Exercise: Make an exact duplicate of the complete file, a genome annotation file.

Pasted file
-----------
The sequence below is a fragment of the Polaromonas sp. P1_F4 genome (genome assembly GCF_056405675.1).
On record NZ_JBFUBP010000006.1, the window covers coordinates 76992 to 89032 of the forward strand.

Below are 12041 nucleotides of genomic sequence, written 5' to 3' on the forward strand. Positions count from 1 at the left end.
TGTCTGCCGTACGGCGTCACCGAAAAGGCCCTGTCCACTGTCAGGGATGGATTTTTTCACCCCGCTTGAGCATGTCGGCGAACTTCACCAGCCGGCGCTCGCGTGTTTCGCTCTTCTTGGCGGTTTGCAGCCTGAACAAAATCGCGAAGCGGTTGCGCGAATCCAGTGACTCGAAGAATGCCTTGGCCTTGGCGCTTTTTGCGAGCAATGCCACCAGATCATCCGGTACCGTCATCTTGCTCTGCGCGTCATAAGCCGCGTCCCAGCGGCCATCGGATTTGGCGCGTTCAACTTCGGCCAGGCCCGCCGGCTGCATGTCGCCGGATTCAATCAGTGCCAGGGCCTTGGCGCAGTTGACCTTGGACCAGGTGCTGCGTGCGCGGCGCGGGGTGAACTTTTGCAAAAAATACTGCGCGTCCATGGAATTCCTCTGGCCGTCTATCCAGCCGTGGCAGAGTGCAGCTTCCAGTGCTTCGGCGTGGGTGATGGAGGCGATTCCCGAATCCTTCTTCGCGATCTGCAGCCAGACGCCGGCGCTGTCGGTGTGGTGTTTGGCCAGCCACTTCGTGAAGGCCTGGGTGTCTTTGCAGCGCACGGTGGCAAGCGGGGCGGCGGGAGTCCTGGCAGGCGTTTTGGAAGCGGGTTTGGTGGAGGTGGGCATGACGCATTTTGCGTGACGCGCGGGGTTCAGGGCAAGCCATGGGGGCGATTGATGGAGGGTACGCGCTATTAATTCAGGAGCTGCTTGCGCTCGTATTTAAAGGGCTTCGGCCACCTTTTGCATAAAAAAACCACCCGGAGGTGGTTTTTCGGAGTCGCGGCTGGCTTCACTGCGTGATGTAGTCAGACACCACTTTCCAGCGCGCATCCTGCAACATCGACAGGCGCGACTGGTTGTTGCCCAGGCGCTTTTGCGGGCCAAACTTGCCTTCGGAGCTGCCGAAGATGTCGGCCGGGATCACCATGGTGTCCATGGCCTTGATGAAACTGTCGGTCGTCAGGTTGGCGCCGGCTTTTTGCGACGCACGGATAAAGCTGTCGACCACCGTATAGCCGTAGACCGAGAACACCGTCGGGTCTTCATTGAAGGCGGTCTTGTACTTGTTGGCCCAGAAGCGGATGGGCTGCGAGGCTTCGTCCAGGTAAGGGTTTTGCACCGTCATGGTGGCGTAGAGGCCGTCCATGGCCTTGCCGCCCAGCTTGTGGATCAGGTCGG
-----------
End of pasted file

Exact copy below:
The sequence below is a fragment of the Polaromonas sp. P1_F4 genome (genome assembly GCF_056405675.1).
On record NZ_JBFUBP010000006.1, the window covers coordinates 76992 to 89032 of the forward strand.

Below are 12041 nucleotides of genomic sequence, written 5' to 3' on the forward strand. Positions count from 1 at the left end.
TGTCTGCCGTACGGCGTCACCGAAAAGGCCCTGTCCACTGTCAGGGATGGATTTTTTCACCCCGCTTGAGCATGTCGGCGAACTTCACCAGCCGGCGCTCGCGTGTTTCGCTCTTCTTGGCGGTTTGCAGCCTGAACAAAATCGCGAAGCGGTTGCGCGAATCCAGTGACTCGAAGAATGCCTTGGCCTTGGCGCTTTTTGCGAGCAATGCCACCAGATCATCCGGTACCGTCATCTTGCTCTGCGCGTCATAAGCCGCGTCCCAGCGGCCATCGGATTTGGCGCGTTCAACTTCGGCCAGGCCCGCCGGCTGCATGTCGCCGGATTCAATCAGTGCCAGGGCCTTGGCGCAGTTGACCTTGGACCAGGTGCTGCGTGCGCGGCGCGGGGTGAACTTTTGCAAAAAATACTGCGCGTCCATGGAATTCCTCTGGCCGTCTATCCAGCCGTGGCAGAGTGCAGCTTCCAGTGCTTCGGCGTGGGTGATGGAGGCGATTCCCGAATCCTTCTTCGCGATCTGCAGCCAGACGCCGGCGCTGTCGGTGTGGTGTTTGGCCAGCCACTTCGTGAAGGCCTGGGTGTCTTTGCAGCGCACGGTGGCAAGCGGGGCGGCGGGAGTCCTGGCAGGCGTTTTGGAAGCGGGTTTGGTGGAGGTGGGCATGACGCATTTTGCGTGACGCGCGGGGTTCAGGGCAAGCCATGGGGGCGATTGATGGAGGGTACGCGCTATTAATTCAGGAGCTGCTTGCGCTCGTATTTAAAGGGCTTCGGCCACCTTTTGCATAAAAAAACCACCCGGAGGTGGTTTTTCGGAGTCGCGGCTGGCTTCACTGCGTGATGTAGTCAGACACCACTTTCCAGCGCGCATCCTGCAACATCGACAGGCGCGACTGGTTGTTGCCCAGGCGCTTTTGCGGGCCAAACTTGCCTTCGGAGCTGCCGAAGATGTCGGCCGGGATCACCATGGTGTCCATGGCCTTGATGAAACTGTCGGTCGTCAGGTTGGCGCCGGCTTTTTGCGACGCACGGATAAAGCTGTCGACCACCGTATAGCCGTAGACCGAGAACACCGTCGGGTCTTCATTGAAGGCGGTCTTGTACTTGTTGGCCCAGAAGCGGATGGGCTGCGAGGCTTCGTCCAGGTAAGGGTTTTGCACCGTCATGGTGGCGTAGAGGCCGTCCATGGCCTTGCCGCCCAGCTTGTGGATCAGGTCGG